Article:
Residents gather to speak to Lujan

CNJ staff photo: Sharna Johnson U.S. Rep Ben Ray Lujan-D NM (left) and a staff member meet with Clovis resident Jimmy Love Monday afternoon during open office hours at the Clovis-Carver Library.

By Sharna Johnson: CNJ staff writer

About half a dozen people gathered at the Clovis-Carver Library Monday, waiting for a turn to speak with U.S. Rep. Ben Ray Lujan-D NM.

Lujan, a member of the congressional dairy caucus, was in Clovis for a tour of Southwest Cheese and to hold afternoon office hours to meet with constituents.

The job opportunities and training programs Southwest Cheese has brought to the community and having a chance to meet with local producers and farmers about the direction they are heading was a positive thing to see, Lujan said.

He also lauded work done by local leaders to secure construction of the Hull Street overpass and to help the community grow with Cannon Air Force Base.

“It’s great to see how the community’s continuing to come together,” he said.

Healthcare reform was an issue Lujan said he heard from constituents — both for and against — and it’s an issue he said is close to his heart.

Rising healthcare costs and the practice of insurance companies denying coverage or not meeting peoples needs are matters that need to be addressed, he said.

“We can’t be treating people that way that are ill,” he said. “ “These are costs that are already hitting people that we need to do something about.”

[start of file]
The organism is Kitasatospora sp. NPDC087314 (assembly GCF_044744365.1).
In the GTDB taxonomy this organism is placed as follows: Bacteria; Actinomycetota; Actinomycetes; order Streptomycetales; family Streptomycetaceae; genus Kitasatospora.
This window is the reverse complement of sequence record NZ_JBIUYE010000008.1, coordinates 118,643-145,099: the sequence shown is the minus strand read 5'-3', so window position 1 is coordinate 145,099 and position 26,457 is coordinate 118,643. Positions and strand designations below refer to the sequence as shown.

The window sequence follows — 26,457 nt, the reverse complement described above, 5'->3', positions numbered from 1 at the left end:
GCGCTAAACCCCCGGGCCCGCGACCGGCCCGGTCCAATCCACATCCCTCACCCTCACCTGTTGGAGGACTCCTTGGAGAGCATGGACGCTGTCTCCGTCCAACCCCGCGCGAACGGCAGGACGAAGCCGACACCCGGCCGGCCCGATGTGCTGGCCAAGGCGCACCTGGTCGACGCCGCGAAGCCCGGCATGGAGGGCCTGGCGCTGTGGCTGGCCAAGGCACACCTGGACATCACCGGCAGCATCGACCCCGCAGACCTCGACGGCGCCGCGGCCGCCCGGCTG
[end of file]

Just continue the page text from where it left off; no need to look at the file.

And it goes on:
Jimmy Love, a retired electronic technician, spoke with Lujan about several issues.

Love said his primary concern was the potential a food shortage may result from the cut-off of water to farmers in the San Joaquin Valley in California.

The water was shut off to save a minnow-like fish, he said, placing farmers in dire straits without water.

But Love said he also spoke to Lujan about the health care ill in Congress, the environmental policy tool known as Cap and Trade and water restoration, all of which he disagrees with because he believes they give the government too much power.

“I had a nice visit (with Lujan),” he said.

“We agreed to disagree, but you have to start somewhere. I believe if you do not voice your opinion, you have no right to complain.”

New Clovis resident Carole Green said she wanted to talk to Lujan because she was concerned about healthcare and wanted to show support for the public health option.

“It makes me sad to see people standing in long lines just to see the doctor for the first time in 10 years,” the retired school teacher said.

“There’s no reason for it in a country as rich as ours.”

Green, who just moved to Clovis from Portland, said she tries to communicate with her representatives via e-mail. But when she heard Lujan would be holding office hours at the library, she wanted to meet him in person.

“I’m new to this area and I want to know who it is that’s representing me,” she said, adding that she was, “very impressed.”

Lujan said he will be meeting with constituents in Tucumcari today and is traveling through the 16 counties in his district.

He said that one-on-one time is vital.

“We always have to make sure that we’re listening to everybody,” he said.

“It’s critically important that we take the chance to talk to everybody.”